It seems to me that if we are having to keep cattle off the fields in order for them to grow back again before the cows can be allowed to graze them once more, if farmers keep cows inside all winter not because they feel sorry for them and that they will get too cold, but to keep them off the pastures to allow the grasses to grow back, why then we are obviously keeping too many herds for the carrying capacity of the land. What a surprise. When are we going to stop chasing money and looking seriously at our impact on the land and start behaving sensibly, like mature human beings?
John and I go to the polytunnels and there I explain my dislike of weeding; it makes me feel positively ill to be pulling out healthy living plants that will be serving a purpose in the environment even if we are not immediately aware of its use. I prefer the minimalist forest gardening approach to gardening. I am given the twin job of cutting the blighted leaves from the tomatoes and picking the ripe tomatoes. This suits me really well; the hunter gatherer in me appreciates the picking of crops and I find a comfortable rhythm scissors in one hand trimming blighted leaves into a plastic bag and then plucking ripe tomatoes into a large woven basket every time I find a bunch.
The large basket is soon full to the brim and I experience that feeling of complete satisfaction that only comes after a job well done.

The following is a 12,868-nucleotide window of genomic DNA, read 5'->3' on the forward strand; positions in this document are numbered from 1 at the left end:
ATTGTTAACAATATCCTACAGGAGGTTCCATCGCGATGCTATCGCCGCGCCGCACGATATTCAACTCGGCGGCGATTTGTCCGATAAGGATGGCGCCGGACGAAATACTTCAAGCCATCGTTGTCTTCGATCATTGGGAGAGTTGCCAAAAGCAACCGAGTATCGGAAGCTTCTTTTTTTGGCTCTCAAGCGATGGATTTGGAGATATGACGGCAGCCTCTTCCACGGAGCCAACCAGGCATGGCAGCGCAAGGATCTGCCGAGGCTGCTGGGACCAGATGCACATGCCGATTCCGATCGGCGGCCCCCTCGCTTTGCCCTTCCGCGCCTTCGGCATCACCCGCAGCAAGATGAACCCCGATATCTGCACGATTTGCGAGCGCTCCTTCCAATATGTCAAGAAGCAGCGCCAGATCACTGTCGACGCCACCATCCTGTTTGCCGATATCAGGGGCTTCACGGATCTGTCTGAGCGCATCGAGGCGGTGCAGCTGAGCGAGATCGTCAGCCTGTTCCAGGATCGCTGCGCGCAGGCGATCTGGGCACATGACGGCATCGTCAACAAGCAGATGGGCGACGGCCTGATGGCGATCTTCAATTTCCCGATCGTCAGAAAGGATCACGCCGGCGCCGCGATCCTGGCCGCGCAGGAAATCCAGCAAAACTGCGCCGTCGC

I take my leave of the merry gardeners busily beavering away at multiple tasks in the polytunnel and set out to walk to Ivybridge where I will stay with Tess and Ian Wilmott.
It is a blissful walk down green lanes; from Gypsy Lane to Runaway Lane, a green lane down which Royalists once ran escaping from the Parliamentarists.
I reach Cleeve, Tess’s family home all her life and go with Tess to take Ian to band practice in the pub at Ermington.
There we meet Kathleen, a Romany, and hear of how elephants once walked through the streets in Ermington when the circus came to town, by train to Ivybridge and then had to walk the rest of the way to the town where they were performing. That was in the fifties and a sight unlikely to be seen again. I hear too of Tod Moor, a postage size scarp of moorland, common land, that the region proudly possesses; it was a 19th century race course then left to the people to have grazing rights over. Kathleen is sorry to see willow growing back. She loved the moorland environment with its rare orchids growing. This summer though, she tells us, was special, the weather was so good it was full of meadow sweet , the most she has ever seen though she remembers tales as a youngster of people talking about the milk being so sweet it tasted of almonds for the cows would have been grazing on the sweet flowers.
Tess tells me about her work in Plymouth; Edible Landscapes and Dig for Devonport, and the work she does with Anne Marie from Lostwithiel around local food and community in Plymouth’s deprived areas. Things are moving slowly in PL21, the local Ivybridge transition group, because of this and also because another key member of the core group is heavily involved in trying to prevent the incinerator planned for the town from being built. This is a real challenge for any town to be faced with on their doorstep and PL21 are really struggling with knowing the best way forward and would really appreciate some support.